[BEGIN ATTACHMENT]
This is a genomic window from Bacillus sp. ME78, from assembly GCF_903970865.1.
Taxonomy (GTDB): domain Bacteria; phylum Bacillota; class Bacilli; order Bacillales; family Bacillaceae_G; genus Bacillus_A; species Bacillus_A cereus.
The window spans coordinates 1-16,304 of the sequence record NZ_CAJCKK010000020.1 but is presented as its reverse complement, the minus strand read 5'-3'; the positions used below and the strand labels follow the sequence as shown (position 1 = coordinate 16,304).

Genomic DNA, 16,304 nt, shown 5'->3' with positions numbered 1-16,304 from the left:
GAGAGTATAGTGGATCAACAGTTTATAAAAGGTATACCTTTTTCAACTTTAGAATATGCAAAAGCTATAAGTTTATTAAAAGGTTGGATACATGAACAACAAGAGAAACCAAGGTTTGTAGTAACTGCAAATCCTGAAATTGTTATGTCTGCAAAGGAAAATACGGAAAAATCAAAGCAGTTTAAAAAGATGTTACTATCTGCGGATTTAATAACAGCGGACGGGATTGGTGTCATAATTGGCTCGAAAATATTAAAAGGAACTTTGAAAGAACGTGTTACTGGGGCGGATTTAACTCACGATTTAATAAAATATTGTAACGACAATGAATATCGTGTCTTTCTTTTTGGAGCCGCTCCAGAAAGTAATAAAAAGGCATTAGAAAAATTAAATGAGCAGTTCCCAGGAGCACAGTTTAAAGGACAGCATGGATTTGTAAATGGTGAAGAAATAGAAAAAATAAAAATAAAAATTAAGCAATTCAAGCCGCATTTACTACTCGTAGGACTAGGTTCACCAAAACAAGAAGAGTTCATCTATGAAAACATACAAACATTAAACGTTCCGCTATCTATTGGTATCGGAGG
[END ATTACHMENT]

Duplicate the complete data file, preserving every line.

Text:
This is a genomic window from Bacillus sp. ME78, from assembly GCF_903970865.1.
Taxonomy (GTDB): domain Bacteria; phylum Bacillota; class Bacilli; order Bacillales; family Bacillaceae_G; genus Bacillus_A; species Bacillus_A cereus.
The window spans coordinates 1-16,304 of the sequence record NZ_CAJCKK010000020.1 but is presented as its reverse complement, the minus strand read 5'-3'; the positions used below and the strand labels follow the sequence as shown (position 1 = coordinate 16,304).

Genomic DNA, 16,304 nt, shown 5'->3' with positions numbered 1-16,304 from the left:
GAGAGTATAGTGGATCAACAGTTTATAAAAGGTATACCTTTTTCAACTTTAGAATATGCAAAAGCTATAAGTTTATTAAAAGGTTGGATACATGAACAACAAGAGAAACCAAGGTTTGTAGTAACTGCAAATCCTGAAATTGTTATGTCTGCAAAGGAAAATACGGAAAAATCAAAGCAGTTTAAAAAGATGTTACTATCTGCGGATTTAATAACAGCGGACGGGATTGGTGTCATAATTGGCTCGAAAATATTAAAAGGAACTTTGAAAGAACGTGTTACTGGGGCGGATTTAACTCACGATTTAATAAAATATTGTAACGACAATGAATATCGTGTCTTTCTTTTTGGAGCCGCTCCAGAAAGTAATAAAAAGGCATTAGAAAAATTAAATGAGCAGTTCCCAGGAGCACAGTTTAAAGGACAGCATGGATTTGTAAATGGTGAAGAAATAGAAAAAATAAAAATAAAAATTAAGCAATTCAAGCCGCATTTACTACTCGTAGGACTAGGTTCACCAAAACAAGAAGAGTTCATCTATGAAAACATACAAACATTAAACGTTCCGCTATCTATTGGTATCGGAGG